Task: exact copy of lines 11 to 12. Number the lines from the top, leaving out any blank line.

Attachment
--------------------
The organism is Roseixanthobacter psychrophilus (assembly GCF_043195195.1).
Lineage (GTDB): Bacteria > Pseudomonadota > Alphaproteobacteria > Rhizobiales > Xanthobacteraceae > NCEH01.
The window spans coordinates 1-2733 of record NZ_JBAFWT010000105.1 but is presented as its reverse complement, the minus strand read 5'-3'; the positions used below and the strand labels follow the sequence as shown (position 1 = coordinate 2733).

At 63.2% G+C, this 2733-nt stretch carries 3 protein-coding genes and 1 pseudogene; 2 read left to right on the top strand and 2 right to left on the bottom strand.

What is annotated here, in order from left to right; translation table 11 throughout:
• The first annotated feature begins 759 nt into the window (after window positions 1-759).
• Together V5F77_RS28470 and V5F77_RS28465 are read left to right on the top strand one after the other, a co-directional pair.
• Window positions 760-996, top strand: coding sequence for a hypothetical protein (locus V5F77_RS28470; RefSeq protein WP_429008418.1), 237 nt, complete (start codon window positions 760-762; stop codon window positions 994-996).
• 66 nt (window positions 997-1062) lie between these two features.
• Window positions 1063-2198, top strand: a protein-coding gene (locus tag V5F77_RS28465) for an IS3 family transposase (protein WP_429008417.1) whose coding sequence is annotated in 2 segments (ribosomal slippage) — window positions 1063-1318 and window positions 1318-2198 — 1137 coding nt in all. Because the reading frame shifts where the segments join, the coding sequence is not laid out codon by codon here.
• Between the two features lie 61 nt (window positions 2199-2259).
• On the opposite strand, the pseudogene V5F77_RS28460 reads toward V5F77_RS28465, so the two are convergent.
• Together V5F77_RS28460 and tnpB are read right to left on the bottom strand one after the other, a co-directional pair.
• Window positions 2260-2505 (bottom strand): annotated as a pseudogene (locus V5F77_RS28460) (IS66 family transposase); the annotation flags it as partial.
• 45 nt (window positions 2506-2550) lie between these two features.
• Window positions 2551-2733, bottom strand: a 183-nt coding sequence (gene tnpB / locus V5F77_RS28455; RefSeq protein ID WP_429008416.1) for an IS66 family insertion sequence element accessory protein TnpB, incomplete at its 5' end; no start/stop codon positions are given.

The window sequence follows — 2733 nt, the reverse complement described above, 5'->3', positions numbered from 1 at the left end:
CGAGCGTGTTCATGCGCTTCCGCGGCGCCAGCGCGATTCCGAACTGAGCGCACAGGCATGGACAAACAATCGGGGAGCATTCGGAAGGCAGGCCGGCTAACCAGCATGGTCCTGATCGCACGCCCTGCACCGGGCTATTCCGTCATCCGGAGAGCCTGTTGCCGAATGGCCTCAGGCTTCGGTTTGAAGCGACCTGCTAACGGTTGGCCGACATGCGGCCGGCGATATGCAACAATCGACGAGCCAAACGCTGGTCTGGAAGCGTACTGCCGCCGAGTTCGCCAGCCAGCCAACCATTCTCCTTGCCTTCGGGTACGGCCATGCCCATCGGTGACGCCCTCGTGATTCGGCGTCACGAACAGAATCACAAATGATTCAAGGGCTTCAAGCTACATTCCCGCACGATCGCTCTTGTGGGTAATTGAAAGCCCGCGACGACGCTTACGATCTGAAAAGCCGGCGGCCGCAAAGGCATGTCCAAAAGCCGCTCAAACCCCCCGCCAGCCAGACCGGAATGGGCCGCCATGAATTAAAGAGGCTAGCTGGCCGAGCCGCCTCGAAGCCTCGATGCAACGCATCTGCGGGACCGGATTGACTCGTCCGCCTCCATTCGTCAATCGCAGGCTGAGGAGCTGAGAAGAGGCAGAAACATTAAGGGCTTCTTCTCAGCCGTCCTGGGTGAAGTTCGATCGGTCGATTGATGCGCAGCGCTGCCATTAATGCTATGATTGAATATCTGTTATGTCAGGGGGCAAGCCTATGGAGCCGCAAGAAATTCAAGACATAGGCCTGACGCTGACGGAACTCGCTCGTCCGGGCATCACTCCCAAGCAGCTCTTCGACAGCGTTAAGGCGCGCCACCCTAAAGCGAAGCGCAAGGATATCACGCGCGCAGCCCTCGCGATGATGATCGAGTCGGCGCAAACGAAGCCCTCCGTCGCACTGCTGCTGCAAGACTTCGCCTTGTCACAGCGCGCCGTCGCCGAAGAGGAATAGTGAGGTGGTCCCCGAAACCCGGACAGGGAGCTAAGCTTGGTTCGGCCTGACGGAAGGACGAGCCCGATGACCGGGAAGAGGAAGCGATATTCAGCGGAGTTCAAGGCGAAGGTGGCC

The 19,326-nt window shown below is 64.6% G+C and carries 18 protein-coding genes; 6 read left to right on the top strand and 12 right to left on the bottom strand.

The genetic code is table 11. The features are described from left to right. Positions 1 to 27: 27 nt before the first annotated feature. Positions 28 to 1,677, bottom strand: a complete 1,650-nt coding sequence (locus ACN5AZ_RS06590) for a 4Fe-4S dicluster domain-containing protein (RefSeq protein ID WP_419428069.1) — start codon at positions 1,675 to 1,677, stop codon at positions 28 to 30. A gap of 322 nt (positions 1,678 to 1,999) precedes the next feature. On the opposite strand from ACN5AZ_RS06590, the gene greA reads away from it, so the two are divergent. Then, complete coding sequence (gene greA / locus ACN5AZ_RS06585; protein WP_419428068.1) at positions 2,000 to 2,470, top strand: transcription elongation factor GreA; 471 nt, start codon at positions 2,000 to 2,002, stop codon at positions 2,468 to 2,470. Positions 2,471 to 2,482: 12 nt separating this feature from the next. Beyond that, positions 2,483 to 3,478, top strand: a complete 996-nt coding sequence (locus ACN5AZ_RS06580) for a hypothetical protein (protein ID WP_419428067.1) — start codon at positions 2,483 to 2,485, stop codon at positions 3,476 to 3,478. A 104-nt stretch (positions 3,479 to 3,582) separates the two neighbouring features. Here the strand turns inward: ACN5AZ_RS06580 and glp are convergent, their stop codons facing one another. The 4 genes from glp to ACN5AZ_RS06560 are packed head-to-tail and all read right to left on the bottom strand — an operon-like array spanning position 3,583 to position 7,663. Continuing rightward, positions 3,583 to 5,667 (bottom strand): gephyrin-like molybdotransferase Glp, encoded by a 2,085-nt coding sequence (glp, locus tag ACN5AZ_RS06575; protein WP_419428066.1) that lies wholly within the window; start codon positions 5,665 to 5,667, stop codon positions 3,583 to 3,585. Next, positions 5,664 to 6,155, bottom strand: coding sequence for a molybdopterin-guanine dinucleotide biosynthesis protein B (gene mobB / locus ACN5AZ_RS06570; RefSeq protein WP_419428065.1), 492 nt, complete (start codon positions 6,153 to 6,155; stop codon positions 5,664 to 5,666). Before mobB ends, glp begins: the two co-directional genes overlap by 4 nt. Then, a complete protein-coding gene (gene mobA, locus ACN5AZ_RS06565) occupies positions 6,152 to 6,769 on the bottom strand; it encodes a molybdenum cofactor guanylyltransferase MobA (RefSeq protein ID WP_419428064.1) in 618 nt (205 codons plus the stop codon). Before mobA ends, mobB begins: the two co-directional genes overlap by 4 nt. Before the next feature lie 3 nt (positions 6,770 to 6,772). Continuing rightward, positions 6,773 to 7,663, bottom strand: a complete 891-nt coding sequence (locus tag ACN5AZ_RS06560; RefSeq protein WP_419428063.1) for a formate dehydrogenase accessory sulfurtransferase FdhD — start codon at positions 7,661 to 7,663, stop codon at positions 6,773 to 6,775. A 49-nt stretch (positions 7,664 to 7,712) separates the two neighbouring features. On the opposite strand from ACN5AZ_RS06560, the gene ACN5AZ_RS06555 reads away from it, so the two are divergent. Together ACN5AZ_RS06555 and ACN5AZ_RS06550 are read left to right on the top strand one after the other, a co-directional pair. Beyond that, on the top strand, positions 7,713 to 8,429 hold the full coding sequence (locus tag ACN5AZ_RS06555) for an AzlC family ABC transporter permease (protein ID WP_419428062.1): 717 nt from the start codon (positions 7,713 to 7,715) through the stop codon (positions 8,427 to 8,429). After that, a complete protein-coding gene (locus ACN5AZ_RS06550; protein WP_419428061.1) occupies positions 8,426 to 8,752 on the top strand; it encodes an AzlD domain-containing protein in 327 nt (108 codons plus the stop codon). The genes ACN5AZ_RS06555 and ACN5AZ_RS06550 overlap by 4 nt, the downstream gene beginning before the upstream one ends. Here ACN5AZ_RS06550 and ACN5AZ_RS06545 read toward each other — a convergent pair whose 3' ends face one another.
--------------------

• Between the two features lie 61 nt (window positions 2199-2259).
• On the opposite strand, the pseudogene V5F77_RS28460 reads toward V5F77_RS28465, so the two are convergent.